Ning, a social networking platform, has relaunched today with new features. Ning was founded by Marc Andreessen and Gina Bianchini. Marc was the founder of Netscape and LoudCloud so Ning warrants special attention. Mike Arrington at TechCrunch has come around to liking Ning after first panning it as a dead application. Robert Scoble has a video interview with Marc and Gina. Om Malik says "
Ning 2.0 is also a challenge to current crop of blogging tools that are still not waking to the new reality, and continue to live like content management systems. The big challenge for Ning will be to get mass adoption, for upon that “adoption” hinges its business model.
The company plans to charge $19.95 a month if you want to run your own ads (or no ads at all). Your own domain will cost $4.95 a month, and a package of 5 GB storage/100 GB of bandwidth is going to cost $9.95 a month. At these prices, Ning will need thousands of social networks before it can join an elite network of start-ups of recent vintage that are profitable.
Haven't we seen this before? After reading some of the reviews and visiting the Ning site I stopped to think for a minute. Hmmm...haven't we seen this before? Yahoo Groups and Live Spaces, formerly MSN Spaces, have been around for a long time. Then I made a list of the Ning features and compared them to Yahoo and Live Spaces. They are virtually the same. Here is my incomplete list;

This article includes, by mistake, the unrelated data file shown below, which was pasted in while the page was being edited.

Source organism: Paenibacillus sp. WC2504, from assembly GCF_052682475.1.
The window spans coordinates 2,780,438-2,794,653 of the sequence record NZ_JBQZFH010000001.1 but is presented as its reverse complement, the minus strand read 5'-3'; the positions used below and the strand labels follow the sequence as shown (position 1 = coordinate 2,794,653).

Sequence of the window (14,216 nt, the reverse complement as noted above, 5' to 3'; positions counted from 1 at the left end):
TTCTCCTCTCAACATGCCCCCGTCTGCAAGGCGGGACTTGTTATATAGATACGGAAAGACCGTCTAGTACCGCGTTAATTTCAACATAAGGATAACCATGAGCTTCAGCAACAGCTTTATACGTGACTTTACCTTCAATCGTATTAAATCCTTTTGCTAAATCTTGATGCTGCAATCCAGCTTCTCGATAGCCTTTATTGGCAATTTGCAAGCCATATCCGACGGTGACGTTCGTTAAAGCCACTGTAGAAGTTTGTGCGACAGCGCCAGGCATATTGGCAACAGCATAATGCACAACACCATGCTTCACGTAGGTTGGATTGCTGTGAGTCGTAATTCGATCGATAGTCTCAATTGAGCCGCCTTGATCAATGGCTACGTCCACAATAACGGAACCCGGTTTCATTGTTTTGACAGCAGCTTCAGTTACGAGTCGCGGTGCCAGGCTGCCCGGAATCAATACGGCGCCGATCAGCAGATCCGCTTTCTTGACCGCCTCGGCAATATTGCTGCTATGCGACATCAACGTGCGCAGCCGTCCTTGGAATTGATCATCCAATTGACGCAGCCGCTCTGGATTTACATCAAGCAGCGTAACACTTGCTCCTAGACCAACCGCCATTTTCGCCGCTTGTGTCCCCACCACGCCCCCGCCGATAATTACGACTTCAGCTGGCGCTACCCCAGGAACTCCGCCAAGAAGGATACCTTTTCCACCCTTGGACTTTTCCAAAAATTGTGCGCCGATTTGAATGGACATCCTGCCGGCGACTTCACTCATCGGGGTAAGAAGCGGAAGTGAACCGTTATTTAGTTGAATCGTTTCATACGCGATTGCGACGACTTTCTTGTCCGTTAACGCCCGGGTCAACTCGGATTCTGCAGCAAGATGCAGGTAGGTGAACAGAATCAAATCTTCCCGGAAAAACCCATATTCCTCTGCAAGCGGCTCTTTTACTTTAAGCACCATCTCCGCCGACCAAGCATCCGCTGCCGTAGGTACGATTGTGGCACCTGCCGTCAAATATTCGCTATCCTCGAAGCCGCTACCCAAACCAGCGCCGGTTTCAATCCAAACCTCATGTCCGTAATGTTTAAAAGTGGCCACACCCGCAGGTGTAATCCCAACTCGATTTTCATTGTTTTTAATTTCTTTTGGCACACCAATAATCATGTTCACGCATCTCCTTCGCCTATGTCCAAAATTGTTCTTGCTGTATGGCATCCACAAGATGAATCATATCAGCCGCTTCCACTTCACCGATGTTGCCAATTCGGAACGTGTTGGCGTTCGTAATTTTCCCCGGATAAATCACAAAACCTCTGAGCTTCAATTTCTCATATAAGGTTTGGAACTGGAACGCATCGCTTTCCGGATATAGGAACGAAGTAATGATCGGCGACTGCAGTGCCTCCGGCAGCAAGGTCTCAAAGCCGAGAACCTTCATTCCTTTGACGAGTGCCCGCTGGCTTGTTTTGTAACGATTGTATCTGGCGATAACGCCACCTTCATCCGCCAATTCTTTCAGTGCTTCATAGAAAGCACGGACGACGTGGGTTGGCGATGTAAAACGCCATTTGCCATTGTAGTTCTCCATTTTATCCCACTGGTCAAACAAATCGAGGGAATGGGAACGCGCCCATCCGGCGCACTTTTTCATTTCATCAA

- Discussion forums
- Member pages
- Privacy settings
- Management dashboard
Ning, like Yahoo Groups and Live Spaces is free. Ning will make its money by selling advertising, up-selling additional features like extra bandwidth, and using your own domain name.
The promise of Ning is customization. Ning is building out a platform that will support a variety of social applications that can be customized with your own code and scripts. The current version has feature parity with most of the big payers. I expect Ning will raise the bar with more sample applications and more customization options in the future.
There are lots of choices. Blogging platforms like TypePad, Blogtronix, and Community Server, are great platforms today, but will need to continue innovating to remain viable competitors. Yahoo Groups and Live Spaces have millions of users today, but will likewise need to stay current. Jeremiah Owyang has compiled a list of over 40 social networking application platforms, including the six listed above.